Nearly everyone believes life insurance is important, but at least 40% of Americans don’t have any, and many others don’t have enough. Do you know if you have enough life insurance?
Life insurance is, very simply, an income replacement for your family. What would you need to protect those you love if you were no longer there to bring home a paycheck?
How Much Life Insurance Do You Need?
Make a list of what expenses your family would have in the event of your death. Besides immediate expenses like a funeral or medical bills, what ongoing costs would your family need help paying for?
Consider whether your spouse would need help paying for basic living expenses. Would life insurance be needed to pay monthly rent or mortgage, or perhaps the goal would be to pay off your mortgage or other large debt so that monthly bills are more manageable? Would life insurance be needed to help your children pay for college? What about paying for your family’s health insurance premiums? Consider the ages, medical condition and earning potential of your spouse and children. What about other relatives who depend on you financially to any degree?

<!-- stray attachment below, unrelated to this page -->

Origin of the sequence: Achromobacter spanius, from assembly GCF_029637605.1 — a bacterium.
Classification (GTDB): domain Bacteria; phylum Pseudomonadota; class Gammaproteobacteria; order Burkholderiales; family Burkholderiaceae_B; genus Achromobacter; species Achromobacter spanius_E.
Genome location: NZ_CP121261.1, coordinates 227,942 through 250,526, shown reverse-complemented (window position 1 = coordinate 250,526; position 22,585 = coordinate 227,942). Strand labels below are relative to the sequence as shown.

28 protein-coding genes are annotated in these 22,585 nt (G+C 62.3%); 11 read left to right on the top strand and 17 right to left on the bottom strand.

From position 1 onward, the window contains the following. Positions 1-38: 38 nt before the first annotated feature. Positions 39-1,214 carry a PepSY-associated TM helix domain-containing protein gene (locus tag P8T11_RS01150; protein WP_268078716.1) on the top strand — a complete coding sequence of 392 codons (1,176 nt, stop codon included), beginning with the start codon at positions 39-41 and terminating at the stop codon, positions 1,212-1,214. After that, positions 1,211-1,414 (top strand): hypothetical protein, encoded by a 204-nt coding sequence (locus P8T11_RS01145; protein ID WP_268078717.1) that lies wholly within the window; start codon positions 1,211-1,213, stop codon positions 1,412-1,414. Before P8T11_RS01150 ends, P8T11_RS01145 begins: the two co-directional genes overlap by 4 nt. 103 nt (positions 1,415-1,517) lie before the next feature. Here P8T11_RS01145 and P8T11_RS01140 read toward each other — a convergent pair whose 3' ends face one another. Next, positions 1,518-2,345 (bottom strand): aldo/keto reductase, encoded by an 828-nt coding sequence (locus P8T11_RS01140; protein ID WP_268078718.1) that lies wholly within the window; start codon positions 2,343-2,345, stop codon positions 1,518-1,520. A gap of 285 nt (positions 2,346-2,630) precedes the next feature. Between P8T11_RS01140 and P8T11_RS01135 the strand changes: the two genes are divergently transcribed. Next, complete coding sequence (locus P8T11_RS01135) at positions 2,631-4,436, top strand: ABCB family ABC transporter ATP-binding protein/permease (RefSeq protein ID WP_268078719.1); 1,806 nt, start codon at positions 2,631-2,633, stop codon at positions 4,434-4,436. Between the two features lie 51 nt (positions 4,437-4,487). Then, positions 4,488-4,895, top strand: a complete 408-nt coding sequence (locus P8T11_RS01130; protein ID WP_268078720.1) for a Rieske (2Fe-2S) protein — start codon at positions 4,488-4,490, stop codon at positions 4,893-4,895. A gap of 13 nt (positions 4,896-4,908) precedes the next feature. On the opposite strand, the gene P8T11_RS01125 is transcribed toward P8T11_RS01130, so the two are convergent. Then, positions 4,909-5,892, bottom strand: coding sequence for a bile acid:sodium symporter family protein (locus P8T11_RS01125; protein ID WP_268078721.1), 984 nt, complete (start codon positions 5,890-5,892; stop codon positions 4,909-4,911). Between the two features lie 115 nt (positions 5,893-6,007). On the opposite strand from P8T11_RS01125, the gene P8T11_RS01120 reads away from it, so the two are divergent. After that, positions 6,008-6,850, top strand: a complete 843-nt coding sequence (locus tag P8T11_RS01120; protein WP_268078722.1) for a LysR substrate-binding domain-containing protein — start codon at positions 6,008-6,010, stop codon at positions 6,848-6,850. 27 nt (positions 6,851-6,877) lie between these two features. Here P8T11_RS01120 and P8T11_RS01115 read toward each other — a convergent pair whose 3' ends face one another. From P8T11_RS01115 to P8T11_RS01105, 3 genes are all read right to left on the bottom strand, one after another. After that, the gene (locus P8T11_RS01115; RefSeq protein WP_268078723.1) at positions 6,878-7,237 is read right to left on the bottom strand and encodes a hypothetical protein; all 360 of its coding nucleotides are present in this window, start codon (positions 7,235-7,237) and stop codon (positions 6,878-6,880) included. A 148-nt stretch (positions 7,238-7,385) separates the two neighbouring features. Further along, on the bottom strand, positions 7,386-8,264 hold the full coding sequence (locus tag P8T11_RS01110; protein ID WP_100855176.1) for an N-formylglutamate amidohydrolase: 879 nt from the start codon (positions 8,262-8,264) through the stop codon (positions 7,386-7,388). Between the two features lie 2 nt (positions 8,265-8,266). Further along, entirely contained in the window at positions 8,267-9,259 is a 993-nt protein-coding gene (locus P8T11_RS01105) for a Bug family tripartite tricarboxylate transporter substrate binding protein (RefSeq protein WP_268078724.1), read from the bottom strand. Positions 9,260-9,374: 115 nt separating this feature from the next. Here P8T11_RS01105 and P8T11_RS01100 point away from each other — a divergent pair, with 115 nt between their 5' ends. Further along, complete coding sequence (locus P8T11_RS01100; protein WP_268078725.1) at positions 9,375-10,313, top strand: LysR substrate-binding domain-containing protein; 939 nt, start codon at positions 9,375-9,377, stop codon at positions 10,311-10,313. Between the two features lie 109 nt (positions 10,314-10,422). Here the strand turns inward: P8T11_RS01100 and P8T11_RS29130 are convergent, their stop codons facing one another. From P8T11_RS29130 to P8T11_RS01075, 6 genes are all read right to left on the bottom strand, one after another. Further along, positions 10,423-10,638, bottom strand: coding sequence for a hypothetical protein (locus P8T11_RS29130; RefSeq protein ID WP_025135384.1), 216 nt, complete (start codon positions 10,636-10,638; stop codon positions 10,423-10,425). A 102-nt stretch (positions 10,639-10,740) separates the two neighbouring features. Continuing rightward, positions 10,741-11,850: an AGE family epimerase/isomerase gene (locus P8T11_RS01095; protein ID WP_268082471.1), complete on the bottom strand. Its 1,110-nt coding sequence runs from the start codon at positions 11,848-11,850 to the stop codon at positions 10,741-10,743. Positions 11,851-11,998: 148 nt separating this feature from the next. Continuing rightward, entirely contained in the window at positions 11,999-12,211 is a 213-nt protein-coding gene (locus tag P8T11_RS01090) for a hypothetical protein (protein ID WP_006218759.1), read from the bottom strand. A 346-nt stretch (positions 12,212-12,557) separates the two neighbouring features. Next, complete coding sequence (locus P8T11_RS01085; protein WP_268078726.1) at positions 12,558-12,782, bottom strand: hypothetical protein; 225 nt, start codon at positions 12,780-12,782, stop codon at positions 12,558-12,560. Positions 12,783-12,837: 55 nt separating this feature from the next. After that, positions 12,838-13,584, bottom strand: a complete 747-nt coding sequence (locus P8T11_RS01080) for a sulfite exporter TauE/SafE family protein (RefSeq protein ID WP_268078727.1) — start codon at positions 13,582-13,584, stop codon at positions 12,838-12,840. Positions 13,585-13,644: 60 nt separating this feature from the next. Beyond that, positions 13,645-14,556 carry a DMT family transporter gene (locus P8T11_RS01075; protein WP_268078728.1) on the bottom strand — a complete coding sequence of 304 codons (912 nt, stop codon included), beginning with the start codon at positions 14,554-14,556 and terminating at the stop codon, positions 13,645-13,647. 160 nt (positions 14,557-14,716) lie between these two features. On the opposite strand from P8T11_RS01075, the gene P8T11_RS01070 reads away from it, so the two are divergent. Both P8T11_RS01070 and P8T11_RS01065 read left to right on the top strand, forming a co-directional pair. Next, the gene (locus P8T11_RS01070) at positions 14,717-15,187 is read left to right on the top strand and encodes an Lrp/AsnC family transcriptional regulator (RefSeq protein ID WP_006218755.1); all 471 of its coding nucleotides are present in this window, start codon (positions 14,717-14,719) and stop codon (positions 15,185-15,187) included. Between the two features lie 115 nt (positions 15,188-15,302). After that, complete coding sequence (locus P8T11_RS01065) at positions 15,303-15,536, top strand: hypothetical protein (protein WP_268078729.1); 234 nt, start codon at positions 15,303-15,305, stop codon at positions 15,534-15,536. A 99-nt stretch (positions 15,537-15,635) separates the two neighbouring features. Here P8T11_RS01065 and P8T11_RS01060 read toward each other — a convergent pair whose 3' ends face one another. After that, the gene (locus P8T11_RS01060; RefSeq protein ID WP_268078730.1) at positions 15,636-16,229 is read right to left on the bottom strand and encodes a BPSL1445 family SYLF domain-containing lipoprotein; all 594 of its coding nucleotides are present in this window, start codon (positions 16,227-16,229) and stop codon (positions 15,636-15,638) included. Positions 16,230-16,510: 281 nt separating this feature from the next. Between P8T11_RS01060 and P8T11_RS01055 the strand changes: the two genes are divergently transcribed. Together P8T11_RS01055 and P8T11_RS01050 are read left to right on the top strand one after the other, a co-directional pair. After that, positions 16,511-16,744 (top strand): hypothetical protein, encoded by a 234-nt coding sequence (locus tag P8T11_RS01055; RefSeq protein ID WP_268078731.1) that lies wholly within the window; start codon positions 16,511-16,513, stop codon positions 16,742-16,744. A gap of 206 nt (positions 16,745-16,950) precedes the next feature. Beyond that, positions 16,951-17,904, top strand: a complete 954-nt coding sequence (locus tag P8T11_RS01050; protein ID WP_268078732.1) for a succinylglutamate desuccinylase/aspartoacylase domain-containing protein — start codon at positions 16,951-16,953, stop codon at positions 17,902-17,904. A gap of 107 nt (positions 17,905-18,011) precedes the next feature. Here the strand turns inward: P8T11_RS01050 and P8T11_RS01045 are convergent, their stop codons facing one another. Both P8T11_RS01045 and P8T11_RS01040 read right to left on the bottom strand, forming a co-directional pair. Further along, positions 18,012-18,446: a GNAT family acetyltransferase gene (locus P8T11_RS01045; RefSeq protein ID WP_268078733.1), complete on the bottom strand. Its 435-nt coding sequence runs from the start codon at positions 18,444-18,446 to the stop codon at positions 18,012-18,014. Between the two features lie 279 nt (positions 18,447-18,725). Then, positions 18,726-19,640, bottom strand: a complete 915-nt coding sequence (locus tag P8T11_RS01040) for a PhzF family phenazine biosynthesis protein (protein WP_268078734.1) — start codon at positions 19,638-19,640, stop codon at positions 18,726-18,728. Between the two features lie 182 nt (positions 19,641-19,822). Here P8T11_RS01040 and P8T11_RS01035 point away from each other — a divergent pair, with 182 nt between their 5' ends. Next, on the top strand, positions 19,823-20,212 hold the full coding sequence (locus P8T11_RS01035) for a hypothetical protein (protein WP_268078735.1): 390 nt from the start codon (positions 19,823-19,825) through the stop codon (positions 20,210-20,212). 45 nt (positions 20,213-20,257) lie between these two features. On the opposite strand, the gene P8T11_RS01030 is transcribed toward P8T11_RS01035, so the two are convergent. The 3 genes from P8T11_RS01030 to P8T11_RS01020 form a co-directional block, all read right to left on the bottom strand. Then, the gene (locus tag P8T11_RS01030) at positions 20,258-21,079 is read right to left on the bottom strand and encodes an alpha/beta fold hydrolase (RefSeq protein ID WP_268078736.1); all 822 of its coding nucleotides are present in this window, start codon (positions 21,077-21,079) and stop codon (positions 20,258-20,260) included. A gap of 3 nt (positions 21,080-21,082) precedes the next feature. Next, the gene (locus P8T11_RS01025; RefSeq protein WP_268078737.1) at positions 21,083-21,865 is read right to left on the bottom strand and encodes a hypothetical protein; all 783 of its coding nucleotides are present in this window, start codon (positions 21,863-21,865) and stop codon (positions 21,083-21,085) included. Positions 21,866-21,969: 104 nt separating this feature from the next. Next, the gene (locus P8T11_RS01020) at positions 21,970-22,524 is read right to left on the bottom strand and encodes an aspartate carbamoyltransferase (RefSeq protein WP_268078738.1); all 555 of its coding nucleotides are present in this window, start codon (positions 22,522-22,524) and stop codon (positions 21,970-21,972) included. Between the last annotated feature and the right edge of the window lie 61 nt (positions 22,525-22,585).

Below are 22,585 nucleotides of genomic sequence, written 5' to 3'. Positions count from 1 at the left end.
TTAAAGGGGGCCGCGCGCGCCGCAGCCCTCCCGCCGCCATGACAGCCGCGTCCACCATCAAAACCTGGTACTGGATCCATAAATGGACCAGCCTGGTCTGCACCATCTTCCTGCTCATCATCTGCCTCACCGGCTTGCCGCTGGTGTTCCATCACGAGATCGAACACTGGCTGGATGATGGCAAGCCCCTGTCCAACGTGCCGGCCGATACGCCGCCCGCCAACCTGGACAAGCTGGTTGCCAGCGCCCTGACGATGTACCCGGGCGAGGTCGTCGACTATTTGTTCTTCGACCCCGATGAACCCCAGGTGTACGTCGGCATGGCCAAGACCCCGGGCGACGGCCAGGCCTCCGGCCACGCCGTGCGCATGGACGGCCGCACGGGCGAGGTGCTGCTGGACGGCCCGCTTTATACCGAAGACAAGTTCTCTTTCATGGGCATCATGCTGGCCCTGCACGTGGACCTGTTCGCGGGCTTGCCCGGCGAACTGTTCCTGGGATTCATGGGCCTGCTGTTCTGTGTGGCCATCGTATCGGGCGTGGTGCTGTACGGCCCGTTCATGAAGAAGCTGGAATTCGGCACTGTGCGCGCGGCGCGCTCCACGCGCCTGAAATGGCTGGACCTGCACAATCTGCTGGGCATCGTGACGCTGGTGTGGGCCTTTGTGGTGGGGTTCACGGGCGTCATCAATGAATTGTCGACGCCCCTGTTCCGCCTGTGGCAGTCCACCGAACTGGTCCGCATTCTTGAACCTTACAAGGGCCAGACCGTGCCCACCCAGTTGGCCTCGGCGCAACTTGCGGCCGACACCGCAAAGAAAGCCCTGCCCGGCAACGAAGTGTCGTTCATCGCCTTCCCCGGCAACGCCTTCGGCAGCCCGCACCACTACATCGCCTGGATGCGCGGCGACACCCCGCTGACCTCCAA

Next, make a list of your family’s assets which could help meet ongoing needs, such as short term or retirement savings accounts. For most people, existing assets would not be enough to meet your family’s needs in the event of your death. A life insurance policy can help cover those gaps and extend your reach to provide for your family in the event of your death.
Some experts suggest purchasing between 6 and 10 times your annual salary in life insurance, while others ask you to focus on calculating annual expenses. You may need more insurance than you can purchase through Alliance Benefits. If so, consider carrying more than one policy. Unlike other kinds of benefits where there are rules about how products from different companies interact with one another, there is no limit or downside to carrying multiple life insurance policies – although of course you do not want to pay for more than you need.
Your Homemaker Spouse